What Is Time-Sharing?

Perhaps the most contentious issue in all divorce cases and paternity cases is determining the parents’ time-sharing of the child or children. In an effort to encourage co-parenting, Florida has eliminated the term “custody” and replaced it with the terms “time-sharing” and “parental responsibility.”

Before 1982, Florida applied the “tender years doctrine,” providing that only a mother could properly care for her children and creating a presumption that the mother should have custody of the children. However, revisions in the laws in both 1982 and 1991 altered the presumption, and both parents were considered to be on equal footing when it came to custody questions. It then became the court’s (or the parties’) decision to determine which of the parents would be the “primary residential parent”, or the parent who received more overnight timesharing. The “secondary residential parent” received less time with the child. In 1982, Florida also introduced the concept of shared parental responsibility, which suggests that both parents retain legal rights and responsibilities to parent the child. While the parent with the children in his or her care can make daily decisions regarding the child, neither parent, absent a court order or agreement of the parties, has the superior right to make major decisions affecting the best interests of the child.

In October 2008, the Florida legislature revised Chapter 61 drastically, beyond merely changing the terms “custody” and “time-sharing.” The revisions removed the labels of “primary residential parent” and “secondary residential parent,” as well as the concept of visitation. The revisions also added the concept of parenting plans, which is an agreement or order that outlines for the parents how to address and to determine school enrollment, overnights and holiday timesharing with the children, the parental responsibilities of each parent, and any other parenting issues necessary to raise the children. They can also provide for decision-making authority to one parent for some or all of the parental responsibilities unique to the family.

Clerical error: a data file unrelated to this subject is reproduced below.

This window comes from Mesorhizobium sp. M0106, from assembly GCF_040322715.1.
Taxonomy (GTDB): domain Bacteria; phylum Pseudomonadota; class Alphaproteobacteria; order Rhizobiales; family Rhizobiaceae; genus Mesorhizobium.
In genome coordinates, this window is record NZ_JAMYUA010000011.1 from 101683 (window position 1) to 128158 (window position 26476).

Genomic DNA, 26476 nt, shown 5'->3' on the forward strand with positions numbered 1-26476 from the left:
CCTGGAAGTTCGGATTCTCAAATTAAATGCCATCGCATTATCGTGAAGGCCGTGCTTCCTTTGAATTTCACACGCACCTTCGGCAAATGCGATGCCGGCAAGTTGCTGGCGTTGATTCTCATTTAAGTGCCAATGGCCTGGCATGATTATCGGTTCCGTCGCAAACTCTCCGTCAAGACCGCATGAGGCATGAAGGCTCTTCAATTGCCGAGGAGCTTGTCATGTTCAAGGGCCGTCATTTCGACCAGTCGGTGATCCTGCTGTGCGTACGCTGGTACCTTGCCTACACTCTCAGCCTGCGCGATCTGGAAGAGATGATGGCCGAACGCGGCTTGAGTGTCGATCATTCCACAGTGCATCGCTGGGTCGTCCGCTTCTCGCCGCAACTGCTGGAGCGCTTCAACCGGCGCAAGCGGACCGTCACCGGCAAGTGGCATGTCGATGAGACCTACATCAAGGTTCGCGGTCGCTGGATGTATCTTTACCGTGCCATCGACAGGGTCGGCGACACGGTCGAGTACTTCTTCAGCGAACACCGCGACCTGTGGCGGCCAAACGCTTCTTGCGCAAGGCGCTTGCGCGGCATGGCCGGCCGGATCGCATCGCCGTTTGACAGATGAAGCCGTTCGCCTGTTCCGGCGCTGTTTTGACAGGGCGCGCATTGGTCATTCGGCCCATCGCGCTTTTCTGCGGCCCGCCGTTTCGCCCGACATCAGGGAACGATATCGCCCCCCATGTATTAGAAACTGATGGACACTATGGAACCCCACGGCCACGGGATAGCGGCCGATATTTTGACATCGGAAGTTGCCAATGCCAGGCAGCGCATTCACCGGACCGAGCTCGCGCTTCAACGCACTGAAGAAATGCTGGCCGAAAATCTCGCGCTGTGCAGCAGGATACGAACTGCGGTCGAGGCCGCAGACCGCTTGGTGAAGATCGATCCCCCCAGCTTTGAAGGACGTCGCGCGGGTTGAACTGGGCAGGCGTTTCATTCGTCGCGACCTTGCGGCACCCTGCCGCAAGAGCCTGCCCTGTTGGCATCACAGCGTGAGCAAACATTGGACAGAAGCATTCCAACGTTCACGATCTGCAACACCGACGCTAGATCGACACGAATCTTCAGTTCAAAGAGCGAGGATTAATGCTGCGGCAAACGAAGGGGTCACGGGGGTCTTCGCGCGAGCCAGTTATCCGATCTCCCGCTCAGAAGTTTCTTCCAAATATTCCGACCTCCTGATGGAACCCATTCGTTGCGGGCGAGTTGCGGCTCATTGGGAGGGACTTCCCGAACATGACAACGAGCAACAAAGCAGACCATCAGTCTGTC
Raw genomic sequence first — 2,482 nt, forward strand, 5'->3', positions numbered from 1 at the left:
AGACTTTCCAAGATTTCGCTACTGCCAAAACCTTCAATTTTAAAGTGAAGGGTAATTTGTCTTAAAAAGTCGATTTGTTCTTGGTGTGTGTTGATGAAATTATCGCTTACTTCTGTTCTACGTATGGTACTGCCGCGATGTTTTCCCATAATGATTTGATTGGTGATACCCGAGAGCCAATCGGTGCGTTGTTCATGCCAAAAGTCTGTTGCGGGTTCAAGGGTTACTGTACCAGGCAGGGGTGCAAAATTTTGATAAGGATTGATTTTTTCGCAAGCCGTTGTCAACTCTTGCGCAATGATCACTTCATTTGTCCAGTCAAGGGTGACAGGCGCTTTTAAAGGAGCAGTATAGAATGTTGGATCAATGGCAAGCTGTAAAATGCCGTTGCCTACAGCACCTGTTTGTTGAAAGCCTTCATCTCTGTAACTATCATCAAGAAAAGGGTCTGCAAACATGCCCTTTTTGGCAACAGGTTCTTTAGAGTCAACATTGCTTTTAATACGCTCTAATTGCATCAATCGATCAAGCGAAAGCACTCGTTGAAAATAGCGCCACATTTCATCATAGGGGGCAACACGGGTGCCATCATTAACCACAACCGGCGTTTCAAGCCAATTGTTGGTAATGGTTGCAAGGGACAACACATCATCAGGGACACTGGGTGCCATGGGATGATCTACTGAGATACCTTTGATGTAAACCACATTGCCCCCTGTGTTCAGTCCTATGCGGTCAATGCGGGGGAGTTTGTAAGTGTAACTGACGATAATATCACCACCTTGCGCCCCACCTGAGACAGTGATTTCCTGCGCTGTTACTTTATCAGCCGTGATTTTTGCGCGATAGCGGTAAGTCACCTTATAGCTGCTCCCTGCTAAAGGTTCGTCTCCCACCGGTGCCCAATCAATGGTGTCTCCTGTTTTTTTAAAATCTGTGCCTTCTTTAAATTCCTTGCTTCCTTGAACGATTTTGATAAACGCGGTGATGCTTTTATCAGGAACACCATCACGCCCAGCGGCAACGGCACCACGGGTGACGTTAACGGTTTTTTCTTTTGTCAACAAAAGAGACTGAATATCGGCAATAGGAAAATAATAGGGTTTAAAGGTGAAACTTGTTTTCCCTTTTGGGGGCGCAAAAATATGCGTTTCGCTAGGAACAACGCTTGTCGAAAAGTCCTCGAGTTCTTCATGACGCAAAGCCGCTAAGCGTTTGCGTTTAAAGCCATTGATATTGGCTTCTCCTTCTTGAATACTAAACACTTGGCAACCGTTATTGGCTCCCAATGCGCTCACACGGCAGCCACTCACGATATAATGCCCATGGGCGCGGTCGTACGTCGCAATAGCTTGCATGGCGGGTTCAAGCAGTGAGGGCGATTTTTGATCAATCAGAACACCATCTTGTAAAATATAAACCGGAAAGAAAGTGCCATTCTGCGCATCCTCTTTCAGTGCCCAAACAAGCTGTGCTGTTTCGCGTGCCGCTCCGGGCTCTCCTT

Perhaps the biggest changes to child custody law in October 2008 were the revisions and expansion of the factors the court must consider when formulating or modifying the parenting plan. Florida Statute §61.13 pre-amendment included 13 “best interest of the child” factors to consider. The revised statute maintains a few of the previous factors, but removes several and replaces them with new factors, bringing the total number to 20. This provides an expansive list that seeks to ensure that the children spend valuable time with fit parents. The “best interest of the child” factors that the court will consider in determining time-sharing, and the parenting plan related issues, are the following:

  1. The ability of the parents to encourage and facilitate a close parent-child relationship, to honor the time-sharing schedule, and be reasonable when changes are required.
  2. The division of parental responsibilities and delegation to third parties.
  3. The capacity of each parent to prioritize the needs of the child over their own needs.
  4. The length of time the child has lived in a stable environment and maintaining that environment.